Tuesday, March 16, 2021

Trippin' No More

One of the many casualties of Covid-19 has been traveling. The travel industry, especially ship traffic, has been particularly hit hard. Over the years, whether in a group or alone. Sharon and I have been very fortunate to have covered a good part of the globe. We’re certainly not seasoned travelers like a lot of our friends. But the miles traveled have been fascinating and satisfying; what more could you ask for? Unfortunately, I don’t expect to be traveling anytime in the near future.

A couple of years back, we did several river cruises in Europe. With concern for Sharon’s adverse reaction to motion sickness in mind, we found that these flat-bottomed river boats satisfied our need for slow speed and scenic vistas with a total lack of concern for the ebb and flow of the river.

The first river tour we did was called ‘The Great Rivers of Europe.’ It was our first introduction to European river cruising and we were hooked. Unfortunately, it may be a very long time before either one of us is willing to share tight quarters with a group of complete strangers again. So for now, we have our memories, some good pictures and a real appreciation for the beauty of river cruising in a foreign land.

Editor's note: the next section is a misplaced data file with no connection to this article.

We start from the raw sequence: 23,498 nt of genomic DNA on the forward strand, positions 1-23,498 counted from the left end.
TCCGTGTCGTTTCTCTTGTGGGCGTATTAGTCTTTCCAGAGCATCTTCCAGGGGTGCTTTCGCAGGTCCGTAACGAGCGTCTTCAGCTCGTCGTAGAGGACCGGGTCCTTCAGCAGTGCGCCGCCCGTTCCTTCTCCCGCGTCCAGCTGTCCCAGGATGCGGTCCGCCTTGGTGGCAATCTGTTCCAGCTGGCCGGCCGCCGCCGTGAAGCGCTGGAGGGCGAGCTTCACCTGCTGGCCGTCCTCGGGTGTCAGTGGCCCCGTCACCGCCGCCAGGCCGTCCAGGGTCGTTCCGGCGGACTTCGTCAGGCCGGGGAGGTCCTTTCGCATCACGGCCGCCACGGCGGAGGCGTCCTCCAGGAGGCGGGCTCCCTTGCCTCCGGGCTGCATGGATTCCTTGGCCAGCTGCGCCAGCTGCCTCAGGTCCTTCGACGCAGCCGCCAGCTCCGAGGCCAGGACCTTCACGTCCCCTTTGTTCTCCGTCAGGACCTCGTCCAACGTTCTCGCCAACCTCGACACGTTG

Once the most efficient and fashionable means of travel throughout Europe, river cruising continues to be an ideal way to discover the culture, cuisine and unique characteristics of the many countries traveled through. Two of the primary water ways we traveled were the Rhine and Mosel Rivers. Yet for all their similarities, the Rhine and Mosel wear two very different masks.

There’s a reason one is called Father Rhine and the other Mother Mosel. Two rivers, each harboring different personalities, yet both are life vessels to their pass-through countries.  

Beyond the bucolic landscapes dotted with fairy-tale castles, terraced vineyards and rust-covered maritime facilities, the Rhine and the Mosel provide a glimpse into their respective history of the region. As economic engines, both rivers continue to provide a wealth of economic infusion into the local communities hugging their banks.

For over 2000 years, Father Rhine, as it is called by the locals, has been Europe’s most important commercial waterway. Its scenic beauty has inspired countless myths and legends. By introduc-ing vines to the region, the Romans paved the way for the excellent vintages that are a further source of the Rhine’s international reputation.

The Rhine River rises in south-east Switzerland and reaches the North Sea after a journey of over 1230 km. While industrialization has left its mark on some parts of the river, most of the water-way provides an idealistic pass-through of towns and villages that have existed there for over hundreds of years.